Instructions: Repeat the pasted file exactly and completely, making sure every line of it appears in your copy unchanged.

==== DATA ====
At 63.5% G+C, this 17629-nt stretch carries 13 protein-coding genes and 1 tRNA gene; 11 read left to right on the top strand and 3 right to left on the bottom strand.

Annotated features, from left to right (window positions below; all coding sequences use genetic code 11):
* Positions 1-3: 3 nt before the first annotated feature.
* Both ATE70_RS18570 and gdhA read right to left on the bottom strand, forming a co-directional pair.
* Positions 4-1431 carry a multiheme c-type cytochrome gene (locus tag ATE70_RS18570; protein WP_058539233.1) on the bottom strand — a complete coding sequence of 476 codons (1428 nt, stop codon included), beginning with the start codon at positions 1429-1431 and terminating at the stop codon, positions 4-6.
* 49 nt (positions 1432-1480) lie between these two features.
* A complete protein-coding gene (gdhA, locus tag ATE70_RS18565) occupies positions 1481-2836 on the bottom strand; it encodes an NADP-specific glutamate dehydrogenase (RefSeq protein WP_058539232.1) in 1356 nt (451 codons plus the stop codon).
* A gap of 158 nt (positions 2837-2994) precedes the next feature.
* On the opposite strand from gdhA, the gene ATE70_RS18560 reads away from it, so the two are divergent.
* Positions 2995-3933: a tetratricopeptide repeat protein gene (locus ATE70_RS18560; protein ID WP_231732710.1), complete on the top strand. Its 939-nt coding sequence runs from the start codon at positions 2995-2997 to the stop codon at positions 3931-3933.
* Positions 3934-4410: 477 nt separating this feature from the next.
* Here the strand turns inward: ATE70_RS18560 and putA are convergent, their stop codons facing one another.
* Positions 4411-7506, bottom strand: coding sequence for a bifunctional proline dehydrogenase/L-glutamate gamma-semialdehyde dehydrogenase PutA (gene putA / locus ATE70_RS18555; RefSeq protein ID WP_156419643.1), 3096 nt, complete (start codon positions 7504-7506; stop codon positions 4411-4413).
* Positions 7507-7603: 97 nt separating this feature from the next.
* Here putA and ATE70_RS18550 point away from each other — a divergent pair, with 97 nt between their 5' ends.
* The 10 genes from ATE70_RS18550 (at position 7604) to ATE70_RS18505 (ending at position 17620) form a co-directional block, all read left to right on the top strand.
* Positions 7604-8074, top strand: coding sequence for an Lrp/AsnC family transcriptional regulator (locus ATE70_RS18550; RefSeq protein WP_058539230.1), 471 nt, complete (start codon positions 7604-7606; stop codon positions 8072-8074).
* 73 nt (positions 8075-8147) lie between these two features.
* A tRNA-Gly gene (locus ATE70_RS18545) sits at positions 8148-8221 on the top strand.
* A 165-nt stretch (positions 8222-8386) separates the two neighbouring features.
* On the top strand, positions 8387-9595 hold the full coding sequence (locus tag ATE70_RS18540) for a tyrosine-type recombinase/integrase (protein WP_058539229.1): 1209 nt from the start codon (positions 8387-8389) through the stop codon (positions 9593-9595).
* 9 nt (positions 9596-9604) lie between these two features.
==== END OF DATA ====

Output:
At 63.5% G+C, this 17629-nt stretch carries 13 protein-coding genes and 1 tRNA gene; 11 read left to right on the top strand and 3 right to left on the bottom strand.

Annotated features, from left to right (window positions below; all coding sequences use genetic code 11):
* Positions 1-3: 3 nt before the first annotated feature.
* Both ATE70_RS18570 and gdhA read right to left on the bottom strand, forming a co-directional pair.
* Positions 4-1431 carry a multiheme c-type cytochrome gene (locus tag ATE70_RS18570; protein WP_058539233.1) on the bottom strand — a complete coding sequence of 476 codons (1428 nt, stop codon included), beginning with the start codon at positions 1429-1431 and terminating at the stop codon, positions 4-6.
* 49 nt (positions 1432-1480) lie between these two features.
* A complete protein-coding gene (gdhA, locus tag ATE70_RS18565) occupies positions 1481-2836 on the bottom strand; it encodes an NADP-specific glutamate dehydrogenase (RefSeq protein WP_058539232.1) in 1356 nt (451 codons plus the stop codon).
* A gap of 158 nt (positions 2837-2994) precedes the next feature.
* On the opposite strand from gdhA, the gene ATE70_RS18560 reads away from it, so the two are divergent.
* Positions 2995-3933: a tetratricopeptide repeat protein gene (locus ATE70_RS18560; protein ID WP_231732710.1), complete on the top strand. Its 939-nt coding sequence runs from the start codon at positions 2995-2997 to the stop codon at positions 3931-3933.
* Positions 3934-4410: 477 nt separating this feature from the next.
* Here the strand turns inward: ATE70_RS18560 and putA are convergent, their stop codons facing one another.
* Positions 4411-7506, bottom strand: coding sequence for a bifunctional proline dehydrogenase/L-glutamate gamma-semialdehyde dehydrogenase PutA (gene putA / locus ATE70_RS18555; RefSeq protein ID WP_156419643.1), 3096 nt, complete (start codon positions 7504-7506; stop codon positions 4411-4413).
* Positions 7507-7603: 97 nt separating this feature from the next.
* Here putA and ATE70_RS18550 point away from each other — a divergent pair, with 97 nt between their 5' ends.
* The 10 genes from ATE70_RS18550 (at position 7604) to ATE70_RS18505 (ending at position 17620) form a co-directional block, all read left to right on the top strand.
* Positions 7604-8074, top strand: coding sequence for an Lrp/AsnC family transcriptional regulator (locus ATE70_RS18550; RefSeq protein WP_058539230.1), 471 nt, complete (start codon positions 7604-7606; stop codon positions 8072-8074).
* 73 nt (positions 8075-8147) lie between these two features.
* A tRNA-Gly gene (locus ATE70_RS18545) sits at positions 8148-8221 on the top strand.
* A 165-nt stretch (positions 8222-8386) separates the two neighbouring features.
* On the top strand, positions 8387-9595 hold the full coding sequence (locus tag ATE70_RS18540) for a tyrosine-type recombinase/integrase (protein WP_058539229.1): 1209 nt from the start codon (positions 8387-8389) through the stop codon (positions 9593-9595).
* 9 nt (positions 9596-9604) lie between these two features.